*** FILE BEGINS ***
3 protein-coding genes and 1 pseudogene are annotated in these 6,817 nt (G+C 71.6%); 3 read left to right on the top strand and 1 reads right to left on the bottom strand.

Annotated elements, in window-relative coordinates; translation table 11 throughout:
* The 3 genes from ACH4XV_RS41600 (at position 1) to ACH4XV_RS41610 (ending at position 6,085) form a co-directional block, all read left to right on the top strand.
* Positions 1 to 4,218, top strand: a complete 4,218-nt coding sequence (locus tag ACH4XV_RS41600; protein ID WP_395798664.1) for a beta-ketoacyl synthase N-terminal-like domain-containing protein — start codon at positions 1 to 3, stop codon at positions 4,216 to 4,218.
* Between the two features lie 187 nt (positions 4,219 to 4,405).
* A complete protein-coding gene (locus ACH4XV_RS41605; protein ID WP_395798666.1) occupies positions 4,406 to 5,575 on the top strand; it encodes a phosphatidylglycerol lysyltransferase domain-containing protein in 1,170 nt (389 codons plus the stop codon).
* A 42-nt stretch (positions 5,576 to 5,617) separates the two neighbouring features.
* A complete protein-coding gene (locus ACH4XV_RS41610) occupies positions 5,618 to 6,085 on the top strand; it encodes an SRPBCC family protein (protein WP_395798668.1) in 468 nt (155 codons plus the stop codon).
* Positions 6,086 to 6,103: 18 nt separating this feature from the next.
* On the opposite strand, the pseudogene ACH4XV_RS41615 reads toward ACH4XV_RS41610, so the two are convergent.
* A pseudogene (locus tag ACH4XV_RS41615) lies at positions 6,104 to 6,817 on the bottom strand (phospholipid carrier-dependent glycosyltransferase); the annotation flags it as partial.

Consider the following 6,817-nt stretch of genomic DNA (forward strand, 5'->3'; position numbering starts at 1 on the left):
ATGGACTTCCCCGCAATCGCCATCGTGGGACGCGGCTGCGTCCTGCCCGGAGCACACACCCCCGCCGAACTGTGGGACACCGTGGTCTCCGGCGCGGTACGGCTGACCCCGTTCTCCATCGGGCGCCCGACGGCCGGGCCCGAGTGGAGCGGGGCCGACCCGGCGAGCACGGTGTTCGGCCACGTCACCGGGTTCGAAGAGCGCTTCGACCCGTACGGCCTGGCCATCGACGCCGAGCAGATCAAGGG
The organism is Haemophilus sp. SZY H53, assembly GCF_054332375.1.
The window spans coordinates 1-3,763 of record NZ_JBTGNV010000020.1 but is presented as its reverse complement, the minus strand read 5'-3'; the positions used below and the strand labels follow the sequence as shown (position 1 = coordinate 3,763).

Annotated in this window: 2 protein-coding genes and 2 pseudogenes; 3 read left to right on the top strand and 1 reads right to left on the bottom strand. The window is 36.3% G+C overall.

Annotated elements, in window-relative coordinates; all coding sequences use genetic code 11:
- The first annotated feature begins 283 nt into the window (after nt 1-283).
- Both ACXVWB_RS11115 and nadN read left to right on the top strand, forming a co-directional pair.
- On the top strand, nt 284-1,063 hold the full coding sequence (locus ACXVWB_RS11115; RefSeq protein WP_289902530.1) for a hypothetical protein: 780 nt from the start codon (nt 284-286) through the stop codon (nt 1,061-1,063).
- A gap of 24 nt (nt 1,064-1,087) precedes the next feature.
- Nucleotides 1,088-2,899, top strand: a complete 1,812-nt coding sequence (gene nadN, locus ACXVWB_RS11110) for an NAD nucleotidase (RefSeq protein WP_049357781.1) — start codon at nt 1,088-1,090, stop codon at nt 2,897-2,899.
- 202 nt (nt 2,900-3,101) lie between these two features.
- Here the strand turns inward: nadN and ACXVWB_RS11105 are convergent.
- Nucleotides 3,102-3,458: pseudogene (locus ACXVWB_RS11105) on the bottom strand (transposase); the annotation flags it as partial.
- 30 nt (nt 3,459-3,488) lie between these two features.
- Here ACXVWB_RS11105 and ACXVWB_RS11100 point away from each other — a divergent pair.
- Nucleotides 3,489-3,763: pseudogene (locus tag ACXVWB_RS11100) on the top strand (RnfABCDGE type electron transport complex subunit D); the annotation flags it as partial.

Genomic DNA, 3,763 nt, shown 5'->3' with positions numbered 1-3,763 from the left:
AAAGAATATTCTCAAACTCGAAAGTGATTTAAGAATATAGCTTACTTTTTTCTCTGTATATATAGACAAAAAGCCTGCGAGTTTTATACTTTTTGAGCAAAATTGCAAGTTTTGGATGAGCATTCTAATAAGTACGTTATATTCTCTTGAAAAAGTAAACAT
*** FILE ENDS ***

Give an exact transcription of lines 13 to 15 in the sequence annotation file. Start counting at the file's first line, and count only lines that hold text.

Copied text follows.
ATGGACTTCCCCGCAATCGCCATCGTGGGACGCGGCTGCGTCCTGCCCGGAGCACACACCCCCGCCGAACTGTGGGACACCGTGGTCTCCGGCGCGGTACGGCTGACCCCGTTCTCCATCGGGCGCCCGACGGCCGGGCCCGAGTGGAGCGGGGCCGACCCGGCGAGCACGGTGTTCGGCCACGTCACCGGGTTCGAAGAGCGCTTCGACCCGTACGGCCTGGCCATCGACGCCGAGCAGATCAAGGG
The organism is Haemophilus sp. SZY H53, assembly GCF_054332375.1.
The window spans coordinates 1-3,763 of record NZ_JBTGNV010000020.1 but is presented as its reverse complement, the minus strand read 5'-3'; the positions used below and the strand labels follow the sequence as shown (position 1 = coordinate 3,763).